The limited capability and energy constraint of smartphones have posed a significant challenge to
running the “newest and hottest” applications which are becoming increasingly resource demanding, e.g., realtime
image recognition. In this paper, we revisit the decade-old general concept of offloading computation to
remote servers by focusing on a largely unsolved problem: how to automatically determine whether and when a
smartphone application will benefit from offloading? This is an especially relevant and challenging problem today
as (1) modern mobile applications tend to have complex interactions with users and advanced capabilities (e.g.,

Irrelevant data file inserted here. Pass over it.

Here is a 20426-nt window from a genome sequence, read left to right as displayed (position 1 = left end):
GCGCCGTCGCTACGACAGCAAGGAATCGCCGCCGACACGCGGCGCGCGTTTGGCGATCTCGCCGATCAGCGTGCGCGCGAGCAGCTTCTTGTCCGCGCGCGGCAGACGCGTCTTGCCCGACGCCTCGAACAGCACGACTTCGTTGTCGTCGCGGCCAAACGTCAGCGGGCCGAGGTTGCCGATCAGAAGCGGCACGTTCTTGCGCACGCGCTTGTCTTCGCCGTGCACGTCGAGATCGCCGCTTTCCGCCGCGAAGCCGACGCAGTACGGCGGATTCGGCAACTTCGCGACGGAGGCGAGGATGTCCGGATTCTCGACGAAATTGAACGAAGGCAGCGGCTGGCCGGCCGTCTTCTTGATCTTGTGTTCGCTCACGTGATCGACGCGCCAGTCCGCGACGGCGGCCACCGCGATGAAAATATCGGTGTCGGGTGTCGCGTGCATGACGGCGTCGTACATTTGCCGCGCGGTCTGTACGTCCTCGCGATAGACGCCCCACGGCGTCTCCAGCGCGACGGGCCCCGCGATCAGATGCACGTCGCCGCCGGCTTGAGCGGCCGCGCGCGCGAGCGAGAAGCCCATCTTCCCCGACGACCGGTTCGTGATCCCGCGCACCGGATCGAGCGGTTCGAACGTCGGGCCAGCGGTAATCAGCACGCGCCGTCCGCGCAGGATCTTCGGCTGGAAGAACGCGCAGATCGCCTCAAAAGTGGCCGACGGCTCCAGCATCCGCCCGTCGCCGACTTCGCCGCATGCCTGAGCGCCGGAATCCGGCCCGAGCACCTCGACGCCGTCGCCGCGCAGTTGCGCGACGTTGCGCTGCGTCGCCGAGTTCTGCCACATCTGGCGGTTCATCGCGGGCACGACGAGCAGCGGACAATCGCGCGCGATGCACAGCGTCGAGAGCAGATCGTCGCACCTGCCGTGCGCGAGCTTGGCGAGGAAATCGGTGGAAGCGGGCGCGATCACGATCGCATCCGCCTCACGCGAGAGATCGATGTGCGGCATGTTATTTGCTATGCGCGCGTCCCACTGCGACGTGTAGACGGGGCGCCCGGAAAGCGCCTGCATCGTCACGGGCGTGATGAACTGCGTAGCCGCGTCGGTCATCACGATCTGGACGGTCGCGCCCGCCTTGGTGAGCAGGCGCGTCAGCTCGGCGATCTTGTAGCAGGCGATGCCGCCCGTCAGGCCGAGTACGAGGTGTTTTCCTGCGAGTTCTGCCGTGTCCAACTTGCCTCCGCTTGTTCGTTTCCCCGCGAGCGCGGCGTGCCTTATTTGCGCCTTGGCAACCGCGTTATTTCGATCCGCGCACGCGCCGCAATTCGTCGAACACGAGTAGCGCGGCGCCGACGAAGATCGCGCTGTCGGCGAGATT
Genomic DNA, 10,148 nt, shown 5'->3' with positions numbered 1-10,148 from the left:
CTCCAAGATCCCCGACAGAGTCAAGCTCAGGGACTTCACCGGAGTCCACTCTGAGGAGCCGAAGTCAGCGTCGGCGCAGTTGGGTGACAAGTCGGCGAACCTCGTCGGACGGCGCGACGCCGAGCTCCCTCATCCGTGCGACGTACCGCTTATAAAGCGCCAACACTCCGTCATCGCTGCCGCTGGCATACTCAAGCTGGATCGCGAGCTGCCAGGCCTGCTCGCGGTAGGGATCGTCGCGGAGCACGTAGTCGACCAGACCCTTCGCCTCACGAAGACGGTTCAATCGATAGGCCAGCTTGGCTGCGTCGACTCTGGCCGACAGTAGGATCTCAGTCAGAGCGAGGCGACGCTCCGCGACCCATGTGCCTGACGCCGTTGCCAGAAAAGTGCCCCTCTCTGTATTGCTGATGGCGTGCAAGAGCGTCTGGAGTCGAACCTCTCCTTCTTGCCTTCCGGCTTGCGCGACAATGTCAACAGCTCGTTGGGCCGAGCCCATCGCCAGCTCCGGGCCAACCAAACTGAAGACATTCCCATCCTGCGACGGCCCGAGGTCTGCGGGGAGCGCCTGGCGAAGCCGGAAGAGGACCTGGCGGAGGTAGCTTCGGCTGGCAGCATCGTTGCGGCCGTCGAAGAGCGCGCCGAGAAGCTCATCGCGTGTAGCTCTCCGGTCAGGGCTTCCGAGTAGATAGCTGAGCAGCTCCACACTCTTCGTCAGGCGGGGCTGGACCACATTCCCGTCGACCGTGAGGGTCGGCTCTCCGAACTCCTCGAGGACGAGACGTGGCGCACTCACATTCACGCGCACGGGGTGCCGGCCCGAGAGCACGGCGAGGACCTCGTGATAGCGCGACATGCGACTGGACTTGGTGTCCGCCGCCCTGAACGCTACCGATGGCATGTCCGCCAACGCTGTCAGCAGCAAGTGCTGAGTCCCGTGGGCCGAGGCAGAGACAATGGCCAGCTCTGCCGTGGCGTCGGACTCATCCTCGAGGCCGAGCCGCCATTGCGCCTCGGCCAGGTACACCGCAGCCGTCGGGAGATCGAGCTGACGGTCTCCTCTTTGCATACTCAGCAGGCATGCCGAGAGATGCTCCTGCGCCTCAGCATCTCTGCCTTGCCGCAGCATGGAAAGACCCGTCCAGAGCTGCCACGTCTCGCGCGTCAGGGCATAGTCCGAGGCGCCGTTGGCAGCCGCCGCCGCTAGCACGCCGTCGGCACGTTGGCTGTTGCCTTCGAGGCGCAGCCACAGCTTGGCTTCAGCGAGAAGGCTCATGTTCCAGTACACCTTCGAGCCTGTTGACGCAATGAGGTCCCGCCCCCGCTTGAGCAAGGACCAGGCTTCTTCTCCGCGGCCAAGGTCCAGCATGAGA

GPS and camera) and hence cannot be offloaded as a whole; (2) whether an application component, e.g., a method
call, will benefit from offloading depends on its execution time on smartphone and the size of state to be shipped,
which in turn depend on the input parameters.
We present the design and implementation of XRay, an event-tracing-based profiling tool that identifies methods
in a smartphone application that can be offloaded to a remote server, and determines whether and when offloading
the methods will benefit the application. Our experiments of applying XRay to a set of smartphone applications
show that after a small number of offline profiling runs, XRay can automatically generate offloading decision logic
for each remotable method that makes correct offloading decisions in future online executions of these applications
under a priori unknown input parameters and network conditions.

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